November 27, 2021
Although this colorized photo may have been staged, sending children through the mail via Parcel Post was actually a thing for a few years at the beginning of the service. Not many children were mailed, nor were they stuffed into mail carrier sacks with postage pinned to their clothing along with anything else you needed to send, but there were a few incidents of people relying on the mail for human transport. Honestly, the practice wasn’t as heartless as it may first appear, since the postal carriers were considered trusted members of the community, and people were trying to overcome the challenges of early travel.
On January 1, 1913, the U.S. Postal Service began to accept packages over four pounds to be sent through the mail. With this new service, there weren’t a lot of regulations. This provided increased access for individuals across the country, as people in rural areas could now order more easily from mail-order companies, but the lack of rules led people to try to see what they could get away with. They tested the limits by sending bricks, eggs, and snakes, as well as other things that wouldn’t normally be mailed.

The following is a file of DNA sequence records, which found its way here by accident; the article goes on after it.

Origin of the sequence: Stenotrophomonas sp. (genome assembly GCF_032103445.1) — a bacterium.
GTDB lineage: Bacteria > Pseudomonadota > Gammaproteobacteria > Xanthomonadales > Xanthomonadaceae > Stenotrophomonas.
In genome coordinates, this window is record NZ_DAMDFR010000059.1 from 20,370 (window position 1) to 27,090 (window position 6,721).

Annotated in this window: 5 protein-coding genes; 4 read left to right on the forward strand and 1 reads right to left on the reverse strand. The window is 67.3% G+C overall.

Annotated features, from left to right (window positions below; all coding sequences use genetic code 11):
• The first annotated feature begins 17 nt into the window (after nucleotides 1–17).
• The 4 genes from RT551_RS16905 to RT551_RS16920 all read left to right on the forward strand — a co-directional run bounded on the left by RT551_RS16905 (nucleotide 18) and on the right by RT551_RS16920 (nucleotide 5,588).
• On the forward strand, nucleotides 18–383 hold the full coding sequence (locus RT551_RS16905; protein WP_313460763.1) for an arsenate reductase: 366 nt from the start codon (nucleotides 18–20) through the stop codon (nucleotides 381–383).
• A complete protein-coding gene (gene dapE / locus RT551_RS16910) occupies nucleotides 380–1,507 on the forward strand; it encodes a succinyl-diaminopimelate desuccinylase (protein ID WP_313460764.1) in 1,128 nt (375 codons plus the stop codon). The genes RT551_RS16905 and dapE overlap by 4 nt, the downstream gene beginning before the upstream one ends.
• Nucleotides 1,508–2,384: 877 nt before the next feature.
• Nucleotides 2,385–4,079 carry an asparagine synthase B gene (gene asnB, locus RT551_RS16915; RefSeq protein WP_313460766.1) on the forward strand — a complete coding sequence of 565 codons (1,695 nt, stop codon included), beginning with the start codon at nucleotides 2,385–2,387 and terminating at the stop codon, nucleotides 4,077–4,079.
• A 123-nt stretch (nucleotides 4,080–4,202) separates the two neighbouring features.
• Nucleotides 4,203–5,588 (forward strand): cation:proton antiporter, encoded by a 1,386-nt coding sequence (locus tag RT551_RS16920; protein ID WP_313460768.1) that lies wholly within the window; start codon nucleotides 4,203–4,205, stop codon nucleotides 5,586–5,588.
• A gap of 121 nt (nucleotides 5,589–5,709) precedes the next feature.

The First Baby To Be Mailed
A few weeks after Parcel Post started, the first child was sent through the mail. A couple in Ohio, Jesse and Mathilda Beagle, sent their 8-month-old son to his grandmother. She did not live very far, only a few miles away in Batavia, Ohio, and the child, James, was just under the 11-pound weight limit. To mail, James cost the parents 15 cents, but they insured him for $50. This first incident made the newspapers, as it was a bit unusual. Other parents soon tried their luck with sending their children through the mail. It was cheaper to mail a child than to send him or her on the train. The weight limit quickly increased, allowing for larger children to be sent.